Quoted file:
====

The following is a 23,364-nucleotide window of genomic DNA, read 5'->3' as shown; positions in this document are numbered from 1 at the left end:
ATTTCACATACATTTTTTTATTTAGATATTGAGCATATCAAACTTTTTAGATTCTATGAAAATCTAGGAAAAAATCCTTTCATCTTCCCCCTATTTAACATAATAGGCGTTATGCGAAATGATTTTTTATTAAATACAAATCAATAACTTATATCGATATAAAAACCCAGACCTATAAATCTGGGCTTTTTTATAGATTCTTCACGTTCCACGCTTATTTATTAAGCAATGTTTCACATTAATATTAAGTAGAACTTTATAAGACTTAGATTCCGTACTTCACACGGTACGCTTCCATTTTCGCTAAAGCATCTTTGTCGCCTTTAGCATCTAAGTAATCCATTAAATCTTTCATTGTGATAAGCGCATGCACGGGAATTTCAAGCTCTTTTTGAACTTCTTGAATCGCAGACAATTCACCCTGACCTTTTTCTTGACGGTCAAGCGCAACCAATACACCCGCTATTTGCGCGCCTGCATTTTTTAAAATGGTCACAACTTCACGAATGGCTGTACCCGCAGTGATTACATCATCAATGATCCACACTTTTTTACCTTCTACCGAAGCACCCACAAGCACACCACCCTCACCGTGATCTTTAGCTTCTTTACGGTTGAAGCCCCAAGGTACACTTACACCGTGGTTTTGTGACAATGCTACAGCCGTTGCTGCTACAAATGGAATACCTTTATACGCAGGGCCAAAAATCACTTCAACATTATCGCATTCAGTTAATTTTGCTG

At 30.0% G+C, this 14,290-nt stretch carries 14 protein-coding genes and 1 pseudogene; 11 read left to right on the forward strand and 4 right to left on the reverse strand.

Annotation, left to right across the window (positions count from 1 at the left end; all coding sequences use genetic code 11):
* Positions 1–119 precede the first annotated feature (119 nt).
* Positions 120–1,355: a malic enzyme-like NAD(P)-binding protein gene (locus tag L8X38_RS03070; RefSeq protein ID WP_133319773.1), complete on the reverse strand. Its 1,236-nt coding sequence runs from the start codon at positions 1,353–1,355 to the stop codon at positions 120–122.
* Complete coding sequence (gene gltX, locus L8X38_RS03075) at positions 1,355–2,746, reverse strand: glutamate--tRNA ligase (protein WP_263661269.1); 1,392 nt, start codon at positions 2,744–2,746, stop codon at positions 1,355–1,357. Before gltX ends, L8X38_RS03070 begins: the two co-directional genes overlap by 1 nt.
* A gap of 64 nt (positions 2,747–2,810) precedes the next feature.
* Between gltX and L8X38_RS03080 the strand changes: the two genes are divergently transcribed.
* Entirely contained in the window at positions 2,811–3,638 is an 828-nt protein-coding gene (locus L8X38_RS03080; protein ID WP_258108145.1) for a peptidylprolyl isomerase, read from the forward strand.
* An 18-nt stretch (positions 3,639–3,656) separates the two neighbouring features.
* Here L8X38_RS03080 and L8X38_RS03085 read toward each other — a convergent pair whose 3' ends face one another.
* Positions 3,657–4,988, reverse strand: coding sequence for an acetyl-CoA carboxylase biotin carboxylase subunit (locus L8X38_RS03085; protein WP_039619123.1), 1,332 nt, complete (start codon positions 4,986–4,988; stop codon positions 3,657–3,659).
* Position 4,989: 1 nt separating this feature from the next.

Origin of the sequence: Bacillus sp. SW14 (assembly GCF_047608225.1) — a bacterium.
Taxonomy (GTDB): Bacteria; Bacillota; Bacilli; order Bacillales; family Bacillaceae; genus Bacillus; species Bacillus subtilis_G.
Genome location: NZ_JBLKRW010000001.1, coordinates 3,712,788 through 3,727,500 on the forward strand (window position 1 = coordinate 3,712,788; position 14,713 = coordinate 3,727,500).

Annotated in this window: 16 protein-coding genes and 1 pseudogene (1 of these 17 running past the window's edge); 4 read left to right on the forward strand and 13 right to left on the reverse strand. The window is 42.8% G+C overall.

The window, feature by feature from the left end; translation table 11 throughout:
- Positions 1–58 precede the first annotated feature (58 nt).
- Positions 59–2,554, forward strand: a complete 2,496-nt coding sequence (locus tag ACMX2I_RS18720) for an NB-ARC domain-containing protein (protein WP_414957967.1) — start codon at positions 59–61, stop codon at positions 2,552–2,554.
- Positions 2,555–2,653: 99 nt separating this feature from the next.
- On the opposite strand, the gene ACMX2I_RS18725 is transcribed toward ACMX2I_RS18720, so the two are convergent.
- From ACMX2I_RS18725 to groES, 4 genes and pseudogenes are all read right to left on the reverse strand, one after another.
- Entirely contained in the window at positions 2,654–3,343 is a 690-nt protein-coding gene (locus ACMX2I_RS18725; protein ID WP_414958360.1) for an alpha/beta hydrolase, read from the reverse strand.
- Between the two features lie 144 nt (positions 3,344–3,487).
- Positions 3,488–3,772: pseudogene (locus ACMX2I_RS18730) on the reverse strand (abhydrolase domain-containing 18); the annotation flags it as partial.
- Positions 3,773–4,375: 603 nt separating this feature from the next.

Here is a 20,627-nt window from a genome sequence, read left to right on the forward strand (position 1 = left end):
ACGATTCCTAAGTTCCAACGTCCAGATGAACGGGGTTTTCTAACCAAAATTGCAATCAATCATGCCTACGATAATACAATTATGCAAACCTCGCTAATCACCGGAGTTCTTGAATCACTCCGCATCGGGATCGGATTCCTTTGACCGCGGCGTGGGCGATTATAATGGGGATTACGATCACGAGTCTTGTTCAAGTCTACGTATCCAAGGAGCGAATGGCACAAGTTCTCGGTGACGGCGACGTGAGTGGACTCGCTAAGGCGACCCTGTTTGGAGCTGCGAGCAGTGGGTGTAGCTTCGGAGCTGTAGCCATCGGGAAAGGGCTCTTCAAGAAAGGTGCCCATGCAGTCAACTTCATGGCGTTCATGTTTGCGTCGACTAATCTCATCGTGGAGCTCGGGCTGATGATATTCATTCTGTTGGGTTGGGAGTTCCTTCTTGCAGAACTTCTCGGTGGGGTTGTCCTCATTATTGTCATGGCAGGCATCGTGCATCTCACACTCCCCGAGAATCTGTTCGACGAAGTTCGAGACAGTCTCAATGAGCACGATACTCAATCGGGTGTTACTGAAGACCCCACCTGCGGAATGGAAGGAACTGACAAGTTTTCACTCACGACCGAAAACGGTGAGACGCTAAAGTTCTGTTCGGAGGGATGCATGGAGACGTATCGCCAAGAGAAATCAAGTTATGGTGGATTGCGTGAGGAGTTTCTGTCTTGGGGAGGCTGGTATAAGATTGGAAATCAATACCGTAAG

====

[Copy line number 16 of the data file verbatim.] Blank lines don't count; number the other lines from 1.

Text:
Taxonomy (GTDB): Bacteria; Bacillota; Bacilli; order Bacillales; family Bacillaceae; genus Bacillus; species Bacillus subtilis_G.